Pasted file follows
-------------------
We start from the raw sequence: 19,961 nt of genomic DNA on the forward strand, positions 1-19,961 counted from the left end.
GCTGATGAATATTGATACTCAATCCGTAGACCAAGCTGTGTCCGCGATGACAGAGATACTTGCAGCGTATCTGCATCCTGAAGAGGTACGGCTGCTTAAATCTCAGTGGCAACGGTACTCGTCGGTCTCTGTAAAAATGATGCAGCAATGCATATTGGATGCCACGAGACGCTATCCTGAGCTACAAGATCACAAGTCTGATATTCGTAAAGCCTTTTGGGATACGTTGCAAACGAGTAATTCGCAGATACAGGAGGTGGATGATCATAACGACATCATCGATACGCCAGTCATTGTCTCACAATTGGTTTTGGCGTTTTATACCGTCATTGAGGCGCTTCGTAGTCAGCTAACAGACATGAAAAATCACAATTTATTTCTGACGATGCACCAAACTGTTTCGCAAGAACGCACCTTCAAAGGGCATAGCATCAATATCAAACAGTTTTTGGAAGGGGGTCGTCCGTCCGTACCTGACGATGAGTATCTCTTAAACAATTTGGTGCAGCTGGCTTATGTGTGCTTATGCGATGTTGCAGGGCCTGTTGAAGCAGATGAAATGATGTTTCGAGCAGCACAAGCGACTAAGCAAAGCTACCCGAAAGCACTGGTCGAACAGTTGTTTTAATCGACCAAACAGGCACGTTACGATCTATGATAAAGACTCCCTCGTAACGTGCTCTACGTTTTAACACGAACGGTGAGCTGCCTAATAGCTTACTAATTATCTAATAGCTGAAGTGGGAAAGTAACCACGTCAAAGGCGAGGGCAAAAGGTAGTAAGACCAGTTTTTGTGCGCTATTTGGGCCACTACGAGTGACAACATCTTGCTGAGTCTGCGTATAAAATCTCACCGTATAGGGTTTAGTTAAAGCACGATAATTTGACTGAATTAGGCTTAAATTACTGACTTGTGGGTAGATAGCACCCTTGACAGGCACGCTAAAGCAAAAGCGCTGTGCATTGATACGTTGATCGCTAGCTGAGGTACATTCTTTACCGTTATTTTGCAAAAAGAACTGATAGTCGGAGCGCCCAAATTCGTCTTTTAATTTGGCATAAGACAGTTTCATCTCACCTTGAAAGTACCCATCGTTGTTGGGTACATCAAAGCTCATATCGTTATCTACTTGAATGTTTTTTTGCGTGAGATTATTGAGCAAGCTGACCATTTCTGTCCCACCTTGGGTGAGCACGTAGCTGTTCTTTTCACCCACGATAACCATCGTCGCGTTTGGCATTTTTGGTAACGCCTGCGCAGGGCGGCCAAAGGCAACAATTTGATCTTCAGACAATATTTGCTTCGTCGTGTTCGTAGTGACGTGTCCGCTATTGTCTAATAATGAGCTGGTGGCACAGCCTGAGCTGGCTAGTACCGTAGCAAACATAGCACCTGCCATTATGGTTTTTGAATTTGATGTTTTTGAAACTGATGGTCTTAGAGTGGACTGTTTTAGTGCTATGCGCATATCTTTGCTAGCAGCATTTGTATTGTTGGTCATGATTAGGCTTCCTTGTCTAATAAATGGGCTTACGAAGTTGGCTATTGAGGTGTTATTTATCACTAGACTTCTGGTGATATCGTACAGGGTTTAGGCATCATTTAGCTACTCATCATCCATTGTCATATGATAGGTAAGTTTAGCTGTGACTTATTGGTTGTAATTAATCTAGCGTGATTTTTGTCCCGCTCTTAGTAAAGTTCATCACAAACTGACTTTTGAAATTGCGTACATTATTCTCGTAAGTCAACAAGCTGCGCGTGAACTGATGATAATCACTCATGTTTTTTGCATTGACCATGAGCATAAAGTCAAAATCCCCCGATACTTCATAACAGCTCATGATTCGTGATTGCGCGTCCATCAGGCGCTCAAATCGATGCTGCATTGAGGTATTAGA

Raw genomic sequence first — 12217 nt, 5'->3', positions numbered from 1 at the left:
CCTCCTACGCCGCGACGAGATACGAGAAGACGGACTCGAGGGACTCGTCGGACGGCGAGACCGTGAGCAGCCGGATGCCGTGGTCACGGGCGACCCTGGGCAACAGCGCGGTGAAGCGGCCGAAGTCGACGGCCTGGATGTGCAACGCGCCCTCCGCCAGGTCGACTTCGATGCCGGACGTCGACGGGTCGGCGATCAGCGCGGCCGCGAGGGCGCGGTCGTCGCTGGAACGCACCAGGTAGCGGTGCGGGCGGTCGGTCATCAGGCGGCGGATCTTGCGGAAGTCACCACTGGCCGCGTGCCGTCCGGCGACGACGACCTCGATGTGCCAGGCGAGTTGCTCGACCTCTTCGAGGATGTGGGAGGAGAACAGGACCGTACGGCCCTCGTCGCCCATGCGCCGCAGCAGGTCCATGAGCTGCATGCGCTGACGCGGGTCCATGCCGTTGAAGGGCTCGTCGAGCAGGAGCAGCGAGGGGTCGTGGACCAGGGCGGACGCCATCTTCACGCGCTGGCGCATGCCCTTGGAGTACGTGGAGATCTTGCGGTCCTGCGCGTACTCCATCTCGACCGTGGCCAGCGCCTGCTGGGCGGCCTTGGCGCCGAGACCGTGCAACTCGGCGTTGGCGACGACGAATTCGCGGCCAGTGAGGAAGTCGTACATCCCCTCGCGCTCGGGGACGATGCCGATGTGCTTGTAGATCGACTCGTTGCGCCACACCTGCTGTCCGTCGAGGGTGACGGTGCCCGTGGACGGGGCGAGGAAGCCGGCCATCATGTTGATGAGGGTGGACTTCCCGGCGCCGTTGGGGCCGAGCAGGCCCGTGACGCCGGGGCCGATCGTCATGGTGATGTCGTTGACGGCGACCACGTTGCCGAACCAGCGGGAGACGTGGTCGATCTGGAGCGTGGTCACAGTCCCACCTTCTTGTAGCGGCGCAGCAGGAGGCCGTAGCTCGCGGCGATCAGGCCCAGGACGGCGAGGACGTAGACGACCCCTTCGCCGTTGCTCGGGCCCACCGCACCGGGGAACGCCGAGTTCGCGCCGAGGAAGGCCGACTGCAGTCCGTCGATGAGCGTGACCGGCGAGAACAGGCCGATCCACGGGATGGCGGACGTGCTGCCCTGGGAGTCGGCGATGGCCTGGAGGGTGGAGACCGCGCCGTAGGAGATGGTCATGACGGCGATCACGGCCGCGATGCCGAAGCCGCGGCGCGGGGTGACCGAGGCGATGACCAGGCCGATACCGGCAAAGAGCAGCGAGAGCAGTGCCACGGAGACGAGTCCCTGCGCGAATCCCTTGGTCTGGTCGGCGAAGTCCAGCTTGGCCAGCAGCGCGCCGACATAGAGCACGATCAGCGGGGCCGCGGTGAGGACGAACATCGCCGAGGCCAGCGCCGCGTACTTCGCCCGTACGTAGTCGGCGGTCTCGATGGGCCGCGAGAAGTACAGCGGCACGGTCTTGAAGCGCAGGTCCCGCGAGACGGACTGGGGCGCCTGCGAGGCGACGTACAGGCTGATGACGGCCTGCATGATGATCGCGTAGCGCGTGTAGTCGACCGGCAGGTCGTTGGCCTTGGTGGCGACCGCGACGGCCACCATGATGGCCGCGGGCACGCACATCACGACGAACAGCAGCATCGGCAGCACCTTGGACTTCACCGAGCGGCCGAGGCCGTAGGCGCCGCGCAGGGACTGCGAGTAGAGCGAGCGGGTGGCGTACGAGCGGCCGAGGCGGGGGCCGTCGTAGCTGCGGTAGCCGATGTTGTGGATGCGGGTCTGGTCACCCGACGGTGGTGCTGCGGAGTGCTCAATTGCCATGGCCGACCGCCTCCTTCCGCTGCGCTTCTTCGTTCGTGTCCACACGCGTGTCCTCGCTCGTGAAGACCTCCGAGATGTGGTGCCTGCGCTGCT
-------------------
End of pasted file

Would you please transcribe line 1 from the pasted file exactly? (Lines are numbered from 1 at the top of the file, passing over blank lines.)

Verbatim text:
We start from the raw sequence: 19,961 nt of genomic DNA on the forward strand, positions 1-19,961 counted from the left end.